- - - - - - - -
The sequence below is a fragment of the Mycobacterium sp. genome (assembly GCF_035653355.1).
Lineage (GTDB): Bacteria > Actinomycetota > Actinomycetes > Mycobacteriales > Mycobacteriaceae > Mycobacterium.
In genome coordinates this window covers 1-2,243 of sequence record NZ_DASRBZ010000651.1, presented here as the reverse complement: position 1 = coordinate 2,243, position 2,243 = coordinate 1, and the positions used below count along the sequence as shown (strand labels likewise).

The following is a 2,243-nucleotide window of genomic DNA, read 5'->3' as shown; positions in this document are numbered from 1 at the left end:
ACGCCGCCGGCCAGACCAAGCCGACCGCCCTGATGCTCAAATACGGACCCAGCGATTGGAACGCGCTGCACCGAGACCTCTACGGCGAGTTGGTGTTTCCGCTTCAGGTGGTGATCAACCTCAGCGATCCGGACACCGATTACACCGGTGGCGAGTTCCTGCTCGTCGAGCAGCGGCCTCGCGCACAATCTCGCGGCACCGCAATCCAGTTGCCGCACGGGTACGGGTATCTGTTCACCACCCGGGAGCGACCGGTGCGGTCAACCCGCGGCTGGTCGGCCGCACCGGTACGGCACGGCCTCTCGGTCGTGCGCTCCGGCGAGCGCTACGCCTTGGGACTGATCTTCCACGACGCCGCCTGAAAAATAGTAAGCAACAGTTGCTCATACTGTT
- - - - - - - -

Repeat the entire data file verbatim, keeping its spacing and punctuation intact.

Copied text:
The sequence below is a fragment of the Mycobacterium sp. genome (assembly GCF_035653355.1).
Lineage (GTDB): Bacteria > Actinomycetota > Actinomycetes > Mycobacteriales > Mycobacteriaceae > Mycobacterium.
In genome coordinates this window covers 1-2,243 of sequence record NZ_DASRBZ010000651.1, presented here as the reverse complement: position 1 = coordinate 2,243, position 2,243 = coordinate 1, and the positions used below count along the sequence as shown (strand labels likewise).

The following is a 2,243-nucleotide window of genomic DNA, read 5'->3' as shown; positions in this document are numbered from 1 at the left end:
ACGCCGCCGGCCAGACCAAGCCGACCGCCCTGATGCTCAAATACGGACCCAGCGATTGGAACGCGCTGCACCGAGACCTCTACGGCGAGTTGGTGTTTCCGCTTCAGGTGGTGATCAACCTCAGCGATCCGGACACCGATTACACCGGTGGCGAGTTCCTGCTCGTCGAGCAGCGGCCTCGCGCACAATCTCGCGGCACCGCAATCCAGTTGCCGCACGGGTACGGGTATCTGTTCACCACCCGGGAGCGACCGGTGCGGTCAACCCGCGGCTGGTCGGCCGCACCGGTACGGCACGGCCTCTCGGTCGTGCGCTCCGGCGAGCGCTACGCCTTGGGACTGATCTTCCACGACGCCGCCTGAAAAATAGTAAGCAACAGTTGCTCATACTGTT